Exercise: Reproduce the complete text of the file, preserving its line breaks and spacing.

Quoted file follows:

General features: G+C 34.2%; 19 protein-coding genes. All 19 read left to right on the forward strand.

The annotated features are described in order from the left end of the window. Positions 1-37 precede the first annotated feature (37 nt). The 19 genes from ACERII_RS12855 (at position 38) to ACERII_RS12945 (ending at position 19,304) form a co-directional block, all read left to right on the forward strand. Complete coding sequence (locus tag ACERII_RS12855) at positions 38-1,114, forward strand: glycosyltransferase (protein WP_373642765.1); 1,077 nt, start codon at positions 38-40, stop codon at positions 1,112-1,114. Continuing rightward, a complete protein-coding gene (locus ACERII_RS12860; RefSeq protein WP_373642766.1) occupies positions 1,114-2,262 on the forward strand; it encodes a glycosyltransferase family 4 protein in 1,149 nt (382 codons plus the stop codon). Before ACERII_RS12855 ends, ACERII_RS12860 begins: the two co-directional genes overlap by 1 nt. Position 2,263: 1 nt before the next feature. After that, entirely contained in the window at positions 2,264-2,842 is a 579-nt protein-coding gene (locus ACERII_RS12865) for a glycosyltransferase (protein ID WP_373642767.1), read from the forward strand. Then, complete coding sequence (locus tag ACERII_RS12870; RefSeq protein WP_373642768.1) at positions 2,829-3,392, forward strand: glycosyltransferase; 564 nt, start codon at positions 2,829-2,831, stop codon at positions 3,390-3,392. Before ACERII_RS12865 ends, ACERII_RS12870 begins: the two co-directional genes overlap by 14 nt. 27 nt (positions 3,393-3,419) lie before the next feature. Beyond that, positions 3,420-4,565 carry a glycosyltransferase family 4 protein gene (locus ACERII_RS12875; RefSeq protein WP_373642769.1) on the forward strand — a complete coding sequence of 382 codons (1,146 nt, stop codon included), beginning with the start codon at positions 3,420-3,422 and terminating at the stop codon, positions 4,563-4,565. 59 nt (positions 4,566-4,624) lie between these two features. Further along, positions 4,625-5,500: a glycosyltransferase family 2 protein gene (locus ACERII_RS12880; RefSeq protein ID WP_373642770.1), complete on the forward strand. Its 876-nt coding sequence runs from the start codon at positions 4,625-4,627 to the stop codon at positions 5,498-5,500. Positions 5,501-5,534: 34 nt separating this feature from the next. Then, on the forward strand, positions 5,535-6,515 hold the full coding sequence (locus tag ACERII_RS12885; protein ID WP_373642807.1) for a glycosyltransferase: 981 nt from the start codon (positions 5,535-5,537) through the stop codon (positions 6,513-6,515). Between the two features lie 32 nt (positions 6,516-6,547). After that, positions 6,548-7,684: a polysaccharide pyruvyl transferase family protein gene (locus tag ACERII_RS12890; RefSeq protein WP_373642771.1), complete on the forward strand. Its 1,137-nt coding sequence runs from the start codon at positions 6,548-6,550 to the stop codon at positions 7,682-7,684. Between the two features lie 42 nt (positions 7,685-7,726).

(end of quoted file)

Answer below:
General features: G+C 34.2%; 19 protein-coding genes. All 19 read left to right on the forward strand.

The annotated features are described in order from the left end of the window. Positions 1-37 precede the first annotated feature (37 nt). The 19 genes from ACERII_RS12855 (at position 38) to ACERII_RS12945 (ending at position 19,304) form a co-directional block, all read left to right on the forward strand. Complete coding sequence (locus tag ACERII_RS12855) at positions 38-1,114, forward strand: glycosyltransferase (protein WP_373642765.1); 1,077 nt, start codon at positions 38-40, stop codon at positions 1,112-1,114. Continuing rightward, a complete protein-coding gene (locus ACERII_RS12860; RefSeq protein WP_373642766.1) occupies positions 1,114-2,262 on the forward strand; it encodes a glycosyltransferase family 4 protein in 1,149 nt (382 codons plus the stop codon). Before ACERII_RS12855 ends, ACERII_RS12860 begins: the two co-directional genes overlap by 1 nt. Position 2,263: 1 nt before the next feature. After that, entirely contained in the window at positions 2,264-2,842 is a 579-nt protein-coding gene (locus ACERII_RS12865) for a glycosyltransferase (protein ID WP_373642767.1), read from the forward strand. Then, complete coding sequence (locus tag ACERII_RS12870; RefSeq protein WP_373642768.1) at positions 2,829-3,392, forward strand: glycosyltransferase; 564 nt, start codon at positions 2,829-2,831, stop codon at positions 3,390-3,392. Before ACERII_RS12865 ends, ACERII_RS12870 begins: the two co-directional genes overlap by 14 nt. 27 nt (positions 3,393-3,419) lie before the next feature. Beyond that, positions 3,420-4,565 carry a glycosyltransferase family 4 protein gene (locus ACERII_RS12875; RefSeq protein WP_373642769.1) on the forward strand — a complete coding sequence of 382 codons (1,146 nt, stop codon included), beginning with the start codon at positions 3,420-3,422 and terminating at the stop codon, positions 4,563-4,565. 59 nt (positions 4,566-4,624) lie between these two features. Further along, positions 4,625-5,500: a glycosyltransferase family 2 protein gene (locus ACERII_RS12880; RefSeq protein ID WP_373642770.1), complete on the forward strand. Its 876-nt coding sequence runs from the start codon at positions 4,625-4,627 to the stop codon at positions 5,498-5,500. Positions 5,501-5,534: 34 nt separating this feature from the next. Then, on the forward strand, positions 5,535-6,515 hold the full coding sequence (locus tag ACERII_RS12885; protein ID WP_373642807.1) for a glycosyltransferase: 981 nt from the start codon (positions 5,535-5,537) through the stop codon (positions 6,513-6,515). Between the two features lie 32 nt (positions 6,516-6,547). After that, positions 6,548-7,684: a polysaccharide pyruvyl transferase family protein gene (locus tag ACERII_RS12890; RefSeq protein WP_373642771.1), complete on the forward strand. Its 1,137-nt coding sequence runs from the start codon at positions 6,548-6,550 to the stop codon at positions 7,682-7,684. Between the two features lie 42 nt (positions 7,685-7,726).